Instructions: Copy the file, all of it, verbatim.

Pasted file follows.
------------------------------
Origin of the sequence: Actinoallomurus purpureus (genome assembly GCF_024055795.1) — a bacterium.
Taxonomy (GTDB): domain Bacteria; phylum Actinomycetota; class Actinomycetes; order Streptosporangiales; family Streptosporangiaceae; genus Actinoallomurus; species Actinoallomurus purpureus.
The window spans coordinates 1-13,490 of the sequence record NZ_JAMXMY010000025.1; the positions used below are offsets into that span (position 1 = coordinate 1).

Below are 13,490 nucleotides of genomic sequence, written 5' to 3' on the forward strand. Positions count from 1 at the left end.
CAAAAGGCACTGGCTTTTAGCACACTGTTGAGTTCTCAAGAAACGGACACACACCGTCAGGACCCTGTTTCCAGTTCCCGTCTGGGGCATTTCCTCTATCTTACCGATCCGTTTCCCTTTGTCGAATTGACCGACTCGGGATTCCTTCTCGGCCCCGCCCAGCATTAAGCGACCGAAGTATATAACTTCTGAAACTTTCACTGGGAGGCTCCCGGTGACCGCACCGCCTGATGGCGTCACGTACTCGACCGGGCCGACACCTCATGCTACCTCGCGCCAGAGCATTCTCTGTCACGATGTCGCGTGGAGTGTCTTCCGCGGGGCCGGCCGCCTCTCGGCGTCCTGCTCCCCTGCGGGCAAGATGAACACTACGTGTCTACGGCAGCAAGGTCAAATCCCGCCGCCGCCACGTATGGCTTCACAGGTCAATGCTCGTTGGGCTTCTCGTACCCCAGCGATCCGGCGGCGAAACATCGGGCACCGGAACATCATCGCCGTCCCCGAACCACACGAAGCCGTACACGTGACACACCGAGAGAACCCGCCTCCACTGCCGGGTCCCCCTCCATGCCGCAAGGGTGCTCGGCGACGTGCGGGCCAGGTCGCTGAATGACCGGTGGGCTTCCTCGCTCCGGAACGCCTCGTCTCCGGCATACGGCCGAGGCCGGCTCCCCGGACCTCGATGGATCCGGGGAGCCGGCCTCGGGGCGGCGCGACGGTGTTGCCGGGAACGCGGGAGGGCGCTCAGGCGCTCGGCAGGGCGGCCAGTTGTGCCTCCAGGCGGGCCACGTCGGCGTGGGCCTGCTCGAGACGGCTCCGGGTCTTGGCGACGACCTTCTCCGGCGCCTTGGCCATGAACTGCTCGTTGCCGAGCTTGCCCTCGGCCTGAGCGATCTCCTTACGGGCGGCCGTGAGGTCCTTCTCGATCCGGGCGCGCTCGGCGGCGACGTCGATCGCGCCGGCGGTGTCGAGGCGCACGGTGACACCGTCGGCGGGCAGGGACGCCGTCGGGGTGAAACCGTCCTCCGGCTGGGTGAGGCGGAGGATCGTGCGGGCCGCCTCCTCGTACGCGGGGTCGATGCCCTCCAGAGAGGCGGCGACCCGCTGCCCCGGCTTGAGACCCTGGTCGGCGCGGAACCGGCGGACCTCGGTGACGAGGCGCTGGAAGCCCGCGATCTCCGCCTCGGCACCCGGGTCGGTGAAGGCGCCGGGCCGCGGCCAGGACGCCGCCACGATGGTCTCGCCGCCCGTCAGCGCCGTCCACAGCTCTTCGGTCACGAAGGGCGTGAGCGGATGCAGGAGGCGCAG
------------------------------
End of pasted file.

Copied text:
Origin of the sequence: Actinoallomurus purpureus (genome assembly GCF_024055795.1) — a bacterium.
Taxonomy (GTDB): domain Bacteria; phylum Actinomycetota; class Actinomycetes; order Streptosporangiales; family Streptosporangiaceae; genus Actinoallomurus; species Actinoallomurus purpureus.
The window spans coordinates 1-13,490 of the sequence record NZ_JAMXMY010000025.1; the positions used below are offsets into that span (position 1 = coordinate 1).

Below are 13,490 nucleotides of genomic sequence, written 5' to 3' on the forward strand. Positions count from 1 at the left end.
CAAAAGGCACTGGCTTTTAGCACACTGTTGAGTTCTCAAGAAACGGACACACACCGTCAGGACCCTGTTTCCAGTTCCCGTCTGGGGCATTTCCTCTATCTTACCGATCCGTTTCCCTTTGTCGAATTGACCGACTCGGGATTCCTTCTCGGCCCCGCCCAGCATTAAGCGACCGAAGTATATAACTTCTGAAACTTTCACTGGGAGGCTCCCGGTGACCGCACCGCCTGATGGCGTCACGTACTCGACCGGGCCGACACCTCATGCTACCTCGCGCCAGAGCATTCTCTGTCACGATGTCGCGTGGAGTGTCTTCCGCGGGGCCGGCCGCCTCTCGGCGTCCTGCTCCCCTGCGGGCAAGATGAACACTACGTGTCTACGGCAGCAAGGTCAAATCCCGCCGCCGCCACGTATGGCTTCACAGGTCAATGCTCGTTGGGCTTCTCGTACCCCAGCGATCCGGCGGCGAAACATCGGGCACCGGAACATCATCGCCGTCCCCGAACCACACGAAGCCGTACACGTGACACACCGAGAGAACCCGCCTCCACTGCCGGGTCCCCCTCCATGCCGCAAGGGTGCTCGGCGACGTGCGGGCCAGGTCGCTGAATGACCGGTGGGCTTCCTCGCTCCGGAACGCCTCGTCTCCGGCATACGGCCGAGGCCGGCTCCCCGGACCTCGATGGATCCGGGGAGCCGGCCTCGGGGCGGCGCGACGGTGTTGCCGGGAACGCGGGAGGGCGCTCAGGCGCTCGGCAGGGCGGCCAGTTGTGCCTCCAGGCGGGCCACGTCGGCGTGGGCCTGCTCGAGACGGCTCCGGGTCTTGGCGACGACCTTCTCCGGCGCCTTGGCCATGAACTGCTCGTTGCCGAGCTTGCCCTCGGCCTGAGCGATCTCCTTACGGGCGGCCGTGAGGTCCTTCTCGATCCGGGCGCGCTCGGCGGCGACGTCGATCGCGCCGGCGGTGTCGAGGCGCACGGTGACACCGTCGGCGGGCAGGGACGCCGTCGGGGTGAAACCGTCCTCCGGCTGGGTGAGGCGGAGGATCGTGCGGGCCGCCTCCTCGTACGCGGGGTCGATGCCCTCCAGAGAGGCGGCGACCCGCTGCCCCGGCTTGAGACCCTGGTCGGCGCGGAACCGGCGGACCTCGGTGACGAGGCGCTGGAAGCCCGCGATCTCCGCCTCGGCACCCGGGTCGGTGAAGGCGCCGGGCCGCGGCCAGGACGCCGCCACGATGGTCTCGCCGCCCGTCAGCGCCGTCCACAGCTCTTCGGTCACGAAGGGCGTGAGCGGATGCAGGAGGCGCAG